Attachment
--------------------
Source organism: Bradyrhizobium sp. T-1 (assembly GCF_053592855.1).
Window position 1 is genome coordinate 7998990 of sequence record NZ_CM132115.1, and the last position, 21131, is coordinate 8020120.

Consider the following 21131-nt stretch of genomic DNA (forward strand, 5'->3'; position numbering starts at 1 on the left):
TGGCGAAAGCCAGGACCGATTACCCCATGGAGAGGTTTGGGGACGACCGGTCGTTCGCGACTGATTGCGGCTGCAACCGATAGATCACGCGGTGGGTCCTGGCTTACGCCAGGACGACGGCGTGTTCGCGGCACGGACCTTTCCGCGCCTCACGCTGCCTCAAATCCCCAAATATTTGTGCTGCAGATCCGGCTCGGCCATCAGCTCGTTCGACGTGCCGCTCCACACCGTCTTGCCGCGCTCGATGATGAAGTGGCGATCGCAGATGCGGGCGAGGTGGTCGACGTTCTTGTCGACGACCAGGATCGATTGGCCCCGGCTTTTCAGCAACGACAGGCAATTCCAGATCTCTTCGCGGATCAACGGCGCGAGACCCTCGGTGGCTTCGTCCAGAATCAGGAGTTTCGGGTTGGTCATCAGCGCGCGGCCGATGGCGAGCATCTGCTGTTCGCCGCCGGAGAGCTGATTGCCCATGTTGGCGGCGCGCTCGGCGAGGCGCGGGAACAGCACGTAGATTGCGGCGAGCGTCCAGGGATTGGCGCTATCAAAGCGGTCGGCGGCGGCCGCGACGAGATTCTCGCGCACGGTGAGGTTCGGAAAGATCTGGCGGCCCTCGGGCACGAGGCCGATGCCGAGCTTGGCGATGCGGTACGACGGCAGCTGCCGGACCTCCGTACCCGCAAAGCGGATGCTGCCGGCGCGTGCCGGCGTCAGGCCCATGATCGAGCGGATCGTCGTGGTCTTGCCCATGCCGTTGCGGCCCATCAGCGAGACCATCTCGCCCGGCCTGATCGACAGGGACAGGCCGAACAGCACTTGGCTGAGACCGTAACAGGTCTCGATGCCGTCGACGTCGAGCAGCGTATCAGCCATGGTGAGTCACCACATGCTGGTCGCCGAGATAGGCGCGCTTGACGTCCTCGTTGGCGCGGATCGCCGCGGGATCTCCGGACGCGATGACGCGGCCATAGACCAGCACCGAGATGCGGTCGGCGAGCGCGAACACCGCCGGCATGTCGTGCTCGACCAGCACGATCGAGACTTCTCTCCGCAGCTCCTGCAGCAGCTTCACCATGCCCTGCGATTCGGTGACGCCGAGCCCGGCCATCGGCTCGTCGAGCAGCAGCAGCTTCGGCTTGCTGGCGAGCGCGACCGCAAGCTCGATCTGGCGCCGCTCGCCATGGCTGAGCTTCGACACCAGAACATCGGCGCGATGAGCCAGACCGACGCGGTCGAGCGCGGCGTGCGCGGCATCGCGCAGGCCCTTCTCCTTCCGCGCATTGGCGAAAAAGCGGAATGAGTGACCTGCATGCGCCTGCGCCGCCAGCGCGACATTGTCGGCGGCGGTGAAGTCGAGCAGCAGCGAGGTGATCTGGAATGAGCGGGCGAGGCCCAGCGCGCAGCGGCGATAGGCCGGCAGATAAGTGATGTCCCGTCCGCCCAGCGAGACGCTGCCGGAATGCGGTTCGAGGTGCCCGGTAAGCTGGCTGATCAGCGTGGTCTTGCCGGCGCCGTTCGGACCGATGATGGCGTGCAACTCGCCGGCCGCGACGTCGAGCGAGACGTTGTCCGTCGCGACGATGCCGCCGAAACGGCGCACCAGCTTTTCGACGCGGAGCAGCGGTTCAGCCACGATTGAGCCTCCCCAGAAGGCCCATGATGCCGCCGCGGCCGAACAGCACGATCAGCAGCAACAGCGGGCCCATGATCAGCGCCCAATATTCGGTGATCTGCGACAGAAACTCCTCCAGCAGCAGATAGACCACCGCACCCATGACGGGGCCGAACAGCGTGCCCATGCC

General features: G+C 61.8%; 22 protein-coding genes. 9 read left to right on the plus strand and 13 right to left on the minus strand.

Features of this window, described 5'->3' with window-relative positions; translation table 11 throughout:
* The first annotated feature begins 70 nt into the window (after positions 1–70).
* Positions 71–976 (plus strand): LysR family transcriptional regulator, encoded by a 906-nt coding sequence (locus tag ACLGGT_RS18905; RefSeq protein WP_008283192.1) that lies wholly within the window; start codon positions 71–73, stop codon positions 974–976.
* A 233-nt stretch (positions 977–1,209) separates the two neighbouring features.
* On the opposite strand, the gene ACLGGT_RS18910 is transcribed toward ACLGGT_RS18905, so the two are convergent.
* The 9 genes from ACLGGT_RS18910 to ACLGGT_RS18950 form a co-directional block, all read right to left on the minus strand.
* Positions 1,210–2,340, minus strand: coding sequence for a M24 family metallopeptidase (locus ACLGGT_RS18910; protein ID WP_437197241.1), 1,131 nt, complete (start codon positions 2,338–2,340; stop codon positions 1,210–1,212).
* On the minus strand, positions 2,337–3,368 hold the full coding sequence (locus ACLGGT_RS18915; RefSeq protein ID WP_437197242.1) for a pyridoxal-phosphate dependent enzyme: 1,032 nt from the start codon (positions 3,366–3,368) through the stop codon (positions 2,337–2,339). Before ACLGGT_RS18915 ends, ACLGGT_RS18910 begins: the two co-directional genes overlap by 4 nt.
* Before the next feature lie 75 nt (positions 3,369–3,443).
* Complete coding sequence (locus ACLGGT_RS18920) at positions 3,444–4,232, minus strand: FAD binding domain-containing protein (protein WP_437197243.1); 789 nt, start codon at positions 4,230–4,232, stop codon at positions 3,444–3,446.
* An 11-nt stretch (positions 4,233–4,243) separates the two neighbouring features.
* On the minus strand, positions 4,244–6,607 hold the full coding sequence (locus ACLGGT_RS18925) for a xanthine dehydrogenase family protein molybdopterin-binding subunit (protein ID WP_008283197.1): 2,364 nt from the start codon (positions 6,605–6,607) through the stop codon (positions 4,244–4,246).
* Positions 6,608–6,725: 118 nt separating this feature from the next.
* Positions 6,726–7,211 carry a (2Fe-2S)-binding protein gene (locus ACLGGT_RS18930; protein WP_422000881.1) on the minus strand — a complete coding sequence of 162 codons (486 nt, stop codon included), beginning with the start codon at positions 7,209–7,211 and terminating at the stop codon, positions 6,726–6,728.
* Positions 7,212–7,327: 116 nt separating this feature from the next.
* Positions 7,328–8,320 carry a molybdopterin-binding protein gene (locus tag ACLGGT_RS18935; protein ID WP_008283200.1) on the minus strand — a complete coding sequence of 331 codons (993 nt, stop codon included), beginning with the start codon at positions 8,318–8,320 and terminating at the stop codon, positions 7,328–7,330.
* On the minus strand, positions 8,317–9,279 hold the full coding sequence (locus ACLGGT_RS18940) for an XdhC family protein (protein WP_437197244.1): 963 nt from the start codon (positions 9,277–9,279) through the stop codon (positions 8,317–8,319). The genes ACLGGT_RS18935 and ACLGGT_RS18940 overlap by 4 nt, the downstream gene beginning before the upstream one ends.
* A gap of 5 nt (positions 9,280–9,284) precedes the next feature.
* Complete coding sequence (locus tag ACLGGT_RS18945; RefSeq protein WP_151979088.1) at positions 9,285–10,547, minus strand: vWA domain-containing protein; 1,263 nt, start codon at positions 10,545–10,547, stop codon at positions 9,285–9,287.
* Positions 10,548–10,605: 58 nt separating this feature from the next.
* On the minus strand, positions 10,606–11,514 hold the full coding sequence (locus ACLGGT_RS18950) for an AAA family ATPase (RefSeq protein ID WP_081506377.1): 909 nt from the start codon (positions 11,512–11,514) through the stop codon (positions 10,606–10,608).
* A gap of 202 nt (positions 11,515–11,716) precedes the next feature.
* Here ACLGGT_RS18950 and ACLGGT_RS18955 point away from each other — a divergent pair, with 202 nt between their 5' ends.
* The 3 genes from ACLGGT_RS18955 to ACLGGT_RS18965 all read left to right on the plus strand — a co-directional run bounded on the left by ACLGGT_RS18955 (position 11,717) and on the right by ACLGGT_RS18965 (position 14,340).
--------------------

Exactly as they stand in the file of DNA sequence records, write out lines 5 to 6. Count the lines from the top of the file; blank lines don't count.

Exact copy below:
General features: G+C 61.8%; 22 protein-coding genes. 9 read left to right on the plus strand and 13 right to left on the minus strand.

Features of this window, described 5'->3' with window-relative positions; translation table 11 throughout: